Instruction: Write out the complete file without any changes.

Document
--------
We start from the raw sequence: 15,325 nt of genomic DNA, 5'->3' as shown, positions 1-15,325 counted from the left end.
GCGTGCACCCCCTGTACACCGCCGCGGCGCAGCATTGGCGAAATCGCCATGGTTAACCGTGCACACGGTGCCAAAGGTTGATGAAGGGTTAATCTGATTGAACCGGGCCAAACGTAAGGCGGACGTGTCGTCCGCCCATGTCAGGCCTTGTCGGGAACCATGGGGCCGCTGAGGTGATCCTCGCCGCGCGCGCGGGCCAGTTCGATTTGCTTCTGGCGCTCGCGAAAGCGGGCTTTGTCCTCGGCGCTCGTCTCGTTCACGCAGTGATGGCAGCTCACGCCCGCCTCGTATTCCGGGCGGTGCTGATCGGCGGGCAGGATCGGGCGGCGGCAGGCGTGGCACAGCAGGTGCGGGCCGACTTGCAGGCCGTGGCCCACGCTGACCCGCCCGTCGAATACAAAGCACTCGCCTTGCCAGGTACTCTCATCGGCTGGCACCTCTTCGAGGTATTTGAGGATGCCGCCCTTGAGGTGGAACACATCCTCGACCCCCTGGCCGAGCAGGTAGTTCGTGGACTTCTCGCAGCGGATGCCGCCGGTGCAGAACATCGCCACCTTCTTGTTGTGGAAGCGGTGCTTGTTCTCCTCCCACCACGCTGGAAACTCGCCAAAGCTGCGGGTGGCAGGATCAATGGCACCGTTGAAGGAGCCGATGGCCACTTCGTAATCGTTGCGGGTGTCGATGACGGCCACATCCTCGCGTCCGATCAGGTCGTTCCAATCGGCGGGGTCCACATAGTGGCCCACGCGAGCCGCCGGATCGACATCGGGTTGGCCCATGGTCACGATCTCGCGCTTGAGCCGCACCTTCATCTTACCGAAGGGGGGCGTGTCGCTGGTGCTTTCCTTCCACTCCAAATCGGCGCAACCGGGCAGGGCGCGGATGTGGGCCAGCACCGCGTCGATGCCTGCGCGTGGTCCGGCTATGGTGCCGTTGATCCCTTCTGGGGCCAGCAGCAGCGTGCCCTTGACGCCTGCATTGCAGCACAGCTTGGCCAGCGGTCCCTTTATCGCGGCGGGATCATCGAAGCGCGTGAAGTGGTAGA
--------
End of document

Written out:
We start from the raw sequence: 15,325 nt of genomic DNA, 5'->3' as shown, positions 1-15,325 counted from the left end.
GCGTGCACCCCCTGTACACCGCCGCGGCGCAGCATTGGCGAAATCGCCATGGTTAACCGTGCACACGGTGCCAAAGGTTGATGAAGGGTTAATCTGATTGAACCGGGCCAAACGTAAGGCGGACGTGTCGTCCGCCCATGTCAGGCCTTGTCGGGAACCATGGGGCCGCTGAGGTGATCCTCGCCGCGCGCGCGGGCCAGTTCGATTTGCTTCTGGCGCTCGCGAAAGCGGGCTTTGTCCTCGGCGCTCGTCTCGTTCACGCAGTGATGGCAGCTCACGCCCGCCTCGTATTCCGGGCGGTGCTGATCGGCGGGCAGGATCGGGCGGCGGCAGGCGTGGCACAGCAGGTGCGGGCCGACTTGCAGGCCGTGGCCCACGCTGACCCGCCCGTCGAATACAAAGCACTCGCCTTGCCAGGTACTCTCATCGGCTGGCACCTCTTCGAGGTATTTGAGGATGCCGCCCTTGAGGTGGAACACATCCTCGACCCCCTGGCCGAGCAGGTAGTTCGTGGACTTCTCGCAGCGGATGCCGCCGGTGCAGAACATCGCCACCTTCTTGTTGTGGAAGCGGTGCTTGTTCTCCTCCCACCACGCTGGAAACTCGCCAAAGCTGCGGGTGGCAGGATCAATGGCACCGTTGAAGGAGCCGATGGCCACTTCGTAATCGTTGCGGGTGTCGATGACGGCCACATCCTCGCGTCCGATCAGGTCGTTCCAATCGGCGGGGTCCACATAGTGGCCCACGCGAGCCGCCGGATCGACATCGGGTTGGCCCATGGTCACGATCTCGCGCTTGAGCCGCACCTTCATCTTACCGAAGGGGGGCGTGTCGCTGGTGCTTTCCTTCCACTCCAAATCGGCGCAACCGGGCAGGGCGCGGATGTGGGCCAGCACCGCGTCGATGCCTGCGCGTGGTCCGGCTATGGTGCCGTTGATCCCTTCTGGGGCCAGCAGCAGCGTGCCCTTGACGCCTGCATTGCAGCACAGCTTGGCCAGCGGTCCCTTTATCGCGGCGGGATCATCGAAGCGCGTGAAGTGGTAGA